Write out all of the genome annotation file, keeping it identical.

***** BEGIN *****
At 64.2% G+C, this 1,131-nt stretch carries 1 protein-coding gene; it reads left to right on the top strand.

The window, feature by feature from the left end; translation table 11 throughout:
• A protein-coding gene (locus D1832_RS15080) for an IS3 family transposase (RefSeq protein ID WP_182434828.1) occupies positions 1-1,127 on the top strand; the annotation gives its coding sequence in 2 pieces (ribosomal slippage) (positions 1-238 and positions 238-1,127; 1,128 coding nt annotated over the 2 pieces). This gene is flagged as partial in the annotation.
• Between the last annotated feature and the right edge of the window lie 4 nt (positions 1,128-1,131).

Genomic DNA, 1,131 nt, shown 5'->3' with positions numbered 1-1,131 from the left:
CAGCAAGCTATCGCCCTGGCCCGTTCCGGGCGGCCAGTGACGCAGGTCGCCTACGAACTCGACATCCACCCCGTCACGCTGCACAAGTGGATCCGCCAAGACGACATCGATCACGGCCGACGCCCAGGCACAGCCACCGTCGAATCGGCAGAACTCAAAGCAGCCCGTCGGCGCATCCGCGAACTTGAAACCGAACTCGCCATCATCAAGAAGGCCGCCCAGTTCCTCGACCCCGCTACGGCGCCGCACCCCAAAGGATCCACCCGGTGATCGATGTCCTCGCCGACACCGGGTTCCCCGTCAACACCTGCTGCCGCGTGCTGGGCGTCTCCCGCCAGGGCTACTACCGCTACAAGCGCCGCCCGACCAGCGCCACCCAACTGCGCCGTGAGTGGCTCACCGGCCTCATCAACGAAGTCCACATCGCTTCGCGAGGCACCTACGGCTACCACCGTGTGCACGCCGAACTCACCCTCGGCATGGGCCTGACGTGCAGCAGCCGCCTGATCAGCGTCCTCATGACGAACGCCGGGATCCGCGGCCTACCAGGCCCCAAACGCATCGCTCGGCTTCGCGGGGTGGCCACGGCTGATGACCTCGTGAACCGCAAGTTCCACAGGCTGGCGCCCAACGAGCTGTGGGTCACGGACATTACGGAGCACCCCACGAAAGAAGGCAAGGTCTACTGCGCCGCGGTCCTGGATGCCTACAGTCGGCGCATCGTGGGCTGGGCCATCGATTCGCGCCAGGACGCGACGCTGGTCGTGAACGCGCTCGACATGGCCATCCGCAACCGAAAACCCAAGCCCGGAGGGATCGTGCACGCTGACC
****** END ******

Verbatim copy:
At 64.2% G+C, this 1,131-nt stretch carries 1 protein-coding gene; it reads left to right on the top strand.

The window, feature by feature from the left end; translation table 11 throughout:
• A protein-coding gene (locus D1832_RS15080) for an IS3 family transposase (RefSeq protein ID WP_182434828.1) occupies positions 1-1,127 on the top strand; the annotation gives its coding sequence in 2 pieces (ribosomal slippage) (positions 1-238 and positions 238-1,127; 1,128 coding nt annotated over the 2 pieces). This gene is flagged as partial in the annotation.
• Between the last annotated feature and the right edge of the window lie 4 nt (positions 1,128-1,131).

Genomic DNA, 1,131 nt, shown 5'->3' with positions numbered 1-1,131 from the left:
CAGCAAGCTATCGCCCTGGCCCGTTCCGGGCGGCCAGTGACGCAGGTCGCCTACGAACTCGACATCCACCCCGTCACGCTGCACAAGTGGATCCGCCAAGACGACATCGATCACGGCCGACGCCCAGGCACAGCCACCGTCGAATCGGCAGAACTCAAAGCAGCCCGTCGGCGCATCCGCGAACTTGAAACCGAACTCGCCATCATCAAGAAGGCCGCCCAGTTCCTCGACCCCGCTACGGCGCCGCACCCCAAAGGATCCACCCGGTGATCGATGTCCTCGCCGACACCGGGTTCCCCGTCAACACCTGCTGCCGCGTGCTGGGCGTCTCCCGCCAGGGCTACTACCGCTACAAGCGCCGCCCGACCAGCGCCACCCAACTGCGCCGTGAGTGGCTCACCGGCCTCATCAACGAAGTCCACATCGCTTCGCGAGGCACCTACGGCTACCACCGTGTGCACGCCGAACTCACCCTCGGCATGGGCCTGACGTGCAGCAGCCGCCTGATCAGCGTCCTCATGACGAACGCCGGGATCCGCGGCCTACCAGGCCCCAAACGCATCGCTCGGCTTCGCGGGGTGGCCACGGCTGATGACCTCGTGAACCGCAAGTTCCACAGGCTGGCGCCCAACGAGCTGTGGGTCACGGACATTACGGAGCACCCCACGAAAGAAGGCAAGGTCTACTGCGCCGCGGTCCTGGATGCCTACAGTCGGCGCATCGTGGGCTGGGCCATCGATTCGCGCCAGGACGCGACGCTGGTCGTGAACGCGCTCGACATGGCCATCCGCAACCGAAAACCCAAGCCCGGAGGGATCGTGCACGCTGACC